2006-2007 BIG EAST PREVIEW: 4) MARQUETTE
October 28, 2008
Last season, the first in the Big East for the Golden Eagles, Tom Crean and his Marquette program gave notice to the rest of the Big East right away that they were a program to be reckoned with! In their first Big East Conference game, Marquette stunned conference favorite Connecticut in the Breadley Center 94-79 behind the 41-pt, 16-rebound performance of Steve Novak. From then on, Marquette was a Big East challenger, not just in their mind, but in the mind of every other Big East team as well.
Marquette went on and completed a successful run in their inaugural Big East campaign, finishing 10-6 in the conference and returning to the NCAA Tournament for the first time since Dwayne Wade led Marquette to the Final Four. Although Steve Novak is no longer a Golden Eagle, there is plenty of reason to believe, once again, that Marquette will be a Big East challenger once again this season.
College basketball has become more and more of a guard's game and nobody in the conference has a better trio than the Marquette sophomores of Dominic James, Jerel McNeal and Wesley Mathews. James was the conference's Freshman of the Year last season and returns as a unanimous 1st-team preseason all-conference selection by the Big East coaches and looks to build off of his freshmen campaign.
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James is built like a defensive pack, short and powerful, and is one the the most athletic players in college basketball and combines his football strength with amazing quickness. With Novak being a constant threat from the perimeter, James would pick apart defenses with his dribble penetration as there were so few that could stay in front of him man to man. James finished the season averaged 15 PPG, 5 assists and 4.5 rebounds a contest. He does need to improve his shooting touch as teams are likely to make him shoot more from the perimeter (43% overall and 30% from 3-pt range last year), but with Marquette's commitment to turning up the tempo even more this year, expect James to spend a lot of time on the go in transition and racing to the hoop. He is a player with no fear heading to the basket and that football mentality often sends him crashing to the floor, leaving coach Crean holding his breath that James will pop back up.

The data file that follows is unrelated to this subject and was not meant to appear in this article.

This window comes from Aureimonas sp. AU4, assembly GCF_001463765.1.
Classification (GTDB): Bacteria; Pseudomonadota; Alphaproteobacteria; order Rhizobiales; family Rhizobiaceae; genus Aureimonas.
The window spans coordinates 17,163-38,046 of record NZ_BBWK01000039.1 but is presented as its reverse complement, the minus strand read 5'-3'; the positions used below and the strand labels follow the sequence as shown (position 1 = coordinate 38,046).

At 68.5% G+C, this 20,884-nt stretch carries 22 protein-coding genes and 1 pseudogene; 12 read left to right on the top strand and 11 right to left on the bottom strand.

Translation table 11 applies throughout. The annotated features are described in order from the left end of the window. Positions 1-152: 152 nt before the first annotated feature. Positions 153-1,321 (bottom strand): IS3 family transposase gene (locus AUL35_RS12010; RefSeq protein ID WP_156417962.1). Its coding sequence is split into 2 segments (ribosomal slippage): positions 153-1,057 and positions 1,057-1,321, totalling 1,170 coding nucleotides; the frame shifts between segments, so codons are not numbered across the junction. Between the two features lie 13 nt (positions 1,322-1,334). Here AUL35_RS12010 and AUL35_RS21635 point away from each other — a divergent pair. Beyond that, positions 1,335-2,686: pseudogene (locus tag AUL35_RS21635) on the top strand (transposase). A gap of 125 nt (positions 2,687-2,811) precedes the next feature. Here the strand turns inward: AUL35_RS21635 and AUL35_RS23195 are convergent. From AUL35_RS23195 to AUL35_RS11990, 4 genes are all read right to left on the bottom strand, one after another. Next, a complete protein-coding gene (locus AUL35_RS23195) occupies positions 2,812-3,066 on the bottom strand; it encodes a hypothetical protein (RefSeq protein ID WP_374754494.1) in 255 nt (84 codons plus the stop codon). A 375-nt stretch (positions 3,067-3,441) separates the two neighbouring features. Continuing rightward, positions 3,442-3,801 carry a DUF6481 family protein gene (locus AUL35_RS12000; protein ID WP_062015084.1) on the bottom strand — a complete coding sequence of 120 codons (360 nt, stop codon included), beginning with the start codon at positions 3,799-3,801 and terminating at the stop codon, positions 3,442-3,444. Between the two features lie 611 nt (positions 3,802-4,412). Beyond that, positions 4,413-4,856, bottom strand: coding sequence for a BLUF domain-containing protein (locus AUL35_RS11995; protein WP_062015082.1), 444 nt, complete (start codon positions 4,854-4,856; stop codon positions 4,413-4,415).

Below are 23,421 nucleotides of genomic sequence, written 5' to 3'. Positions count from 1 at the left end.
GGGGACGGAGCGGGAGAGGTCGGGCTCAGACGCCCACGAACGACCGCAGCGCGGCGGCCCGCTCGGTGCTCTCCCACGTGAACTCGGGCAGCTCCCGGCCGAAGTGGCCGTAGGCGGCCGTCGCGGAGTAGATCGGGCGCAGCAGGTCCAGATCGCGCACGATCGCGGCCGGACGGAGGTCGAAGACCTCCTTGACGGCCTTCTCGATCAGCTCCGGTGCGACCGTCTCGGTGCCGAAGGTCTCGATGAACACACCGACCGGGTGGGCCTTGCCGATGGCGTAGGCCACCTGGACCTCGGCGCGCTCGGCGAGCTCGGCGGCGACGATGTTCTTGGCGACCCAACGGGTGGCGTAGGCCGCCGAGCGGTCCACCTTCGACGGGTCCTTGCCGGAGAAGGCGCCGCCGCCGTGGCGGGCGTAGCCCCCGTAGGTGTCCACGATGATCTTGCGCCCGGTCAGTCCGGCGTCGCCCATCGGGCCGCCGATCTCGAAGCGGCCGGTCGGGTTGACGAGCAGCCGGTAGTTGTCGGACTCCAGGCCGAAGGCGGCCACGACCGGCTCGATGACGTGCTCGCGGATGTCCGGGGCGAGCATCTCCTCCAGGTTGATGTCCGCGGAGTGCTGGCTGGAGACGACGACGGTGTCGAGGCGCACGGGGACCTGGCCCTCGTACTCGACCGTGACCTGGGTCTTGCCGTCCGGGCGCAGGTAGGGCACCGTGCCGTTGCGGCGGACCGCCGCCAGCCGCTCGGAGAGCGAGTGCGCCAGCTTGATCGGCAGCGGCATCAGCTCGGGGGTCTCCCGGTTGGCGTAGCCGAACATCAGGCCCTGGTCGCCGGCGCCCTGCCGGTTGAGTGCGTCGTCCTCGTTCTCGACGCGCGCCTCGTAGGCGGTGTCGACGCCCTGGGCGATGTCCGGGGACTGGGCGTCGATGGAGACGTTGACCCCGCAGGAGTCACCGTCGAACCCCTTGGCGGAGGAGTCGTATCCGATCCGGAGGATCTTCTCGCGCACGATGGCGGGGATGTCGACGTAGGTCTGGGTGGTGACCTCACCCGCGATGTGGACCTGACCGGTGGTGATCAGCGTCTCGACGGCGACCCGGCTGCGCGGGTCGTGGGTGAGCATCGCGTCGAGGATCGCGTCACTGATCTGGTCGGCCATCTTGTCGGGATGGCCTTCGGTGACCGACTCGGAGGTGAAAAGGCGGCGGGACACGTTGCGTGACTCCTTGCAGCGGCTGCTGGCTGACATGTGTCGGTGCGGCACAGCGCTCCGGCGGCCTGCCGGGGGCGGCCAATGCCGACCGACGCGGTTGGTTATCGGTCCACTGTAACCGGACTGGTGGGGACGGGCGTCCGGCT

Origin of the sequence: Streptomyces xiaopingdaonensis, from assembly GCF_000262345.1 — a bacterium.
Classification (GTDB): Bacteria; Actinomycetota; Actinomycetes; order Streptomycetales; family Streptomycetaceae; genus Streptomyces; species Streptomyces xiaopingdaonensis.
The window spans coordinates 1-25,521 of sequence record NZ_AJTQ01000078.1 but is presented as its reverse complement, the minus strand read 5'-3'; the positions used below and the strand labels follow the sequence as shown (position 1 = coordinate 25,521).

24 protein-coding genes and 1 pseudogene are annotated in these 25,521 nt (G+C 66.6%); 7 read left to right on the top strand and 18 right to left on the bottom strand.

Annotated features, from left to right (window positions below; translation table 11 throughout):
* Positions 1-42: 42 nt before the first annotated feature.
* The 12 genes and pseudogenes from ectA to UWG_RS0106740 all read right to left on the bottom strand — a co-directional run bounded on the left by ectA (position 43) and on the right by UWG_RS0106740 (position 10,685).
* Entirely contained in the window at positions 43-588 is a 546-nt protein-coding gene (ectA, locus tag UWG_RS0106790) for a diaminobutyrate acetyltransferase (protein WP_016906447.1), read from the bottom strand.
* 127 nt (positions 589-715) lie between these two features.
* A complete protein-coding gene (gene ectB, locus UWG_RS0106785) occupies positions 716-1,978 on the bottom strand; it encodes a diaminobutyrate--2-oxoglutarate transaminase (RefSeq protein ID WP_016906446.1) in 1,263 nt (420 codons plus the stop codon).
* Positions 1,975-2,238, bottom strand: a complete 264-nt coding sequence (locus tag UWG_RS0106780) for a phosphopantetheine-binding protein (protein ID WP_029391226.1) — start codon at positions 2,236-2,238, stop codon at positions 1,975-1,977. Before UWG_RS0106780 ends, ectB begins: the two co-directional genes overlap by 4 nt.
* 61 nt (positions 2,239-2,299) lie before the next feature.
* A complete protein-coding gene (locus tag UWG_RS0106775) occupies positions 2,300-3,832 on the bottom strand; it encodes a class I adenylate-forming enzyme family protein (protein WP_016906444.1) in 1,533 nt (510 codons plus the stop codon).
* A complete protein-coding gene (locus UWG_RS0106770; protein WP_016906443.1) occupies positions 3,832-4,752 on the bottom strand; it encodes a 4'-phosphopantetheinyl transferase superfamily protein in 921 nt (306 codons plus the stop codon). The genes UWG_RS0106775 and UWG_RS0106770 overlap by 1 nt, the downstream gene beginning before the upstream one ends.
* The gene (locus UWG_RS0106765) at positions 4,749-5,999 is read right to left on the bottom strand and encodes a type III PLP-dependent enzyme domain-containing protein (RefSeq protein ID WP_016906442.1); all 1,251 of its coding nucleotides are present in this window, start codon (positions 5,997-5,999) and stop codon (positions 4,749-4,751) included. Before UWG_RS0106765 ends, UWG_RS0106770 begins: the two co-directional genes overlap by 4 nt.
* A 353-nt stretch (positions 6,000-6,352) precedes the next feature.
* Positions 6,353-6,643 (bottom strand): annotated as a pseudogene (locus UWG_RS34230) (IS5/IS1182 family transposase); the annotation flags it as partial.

As mentioned earlier, James is not alone on the perimeter as he has a pair of classmates as talented running mates. Jerel McNeal was also a 1st team all-freshmen performer last season, averaging 11 PPG, 4.5 rebounds and 3 assists. Not too many guards are going to find ways to score on McNeal, who will emerge as one of the best defenders in the conference. McNeal led Marquette with 64 steals last year, which is a good thing, because he also led Marquette with 117 turnovers. McNeal is another player that likes to get to the basketb, going right mostly, but he will need to show improvement from the perimeter, or at least from mid-range, this season to keep defenses honest (shot just 40% in Big East games and 28% from 3-pt range on the year). Mathews had some of his development slowed last year by a foot injury that wiped out most of his conference season. He is a smooth wing-guard that has excellent size (6'5) and vesatility to the backcourt (likely the back-up PG as well). This could be a breakout season for Mathews who is concentrating on basketball for the first time (multi-sport star in high school) and should take his game to another level.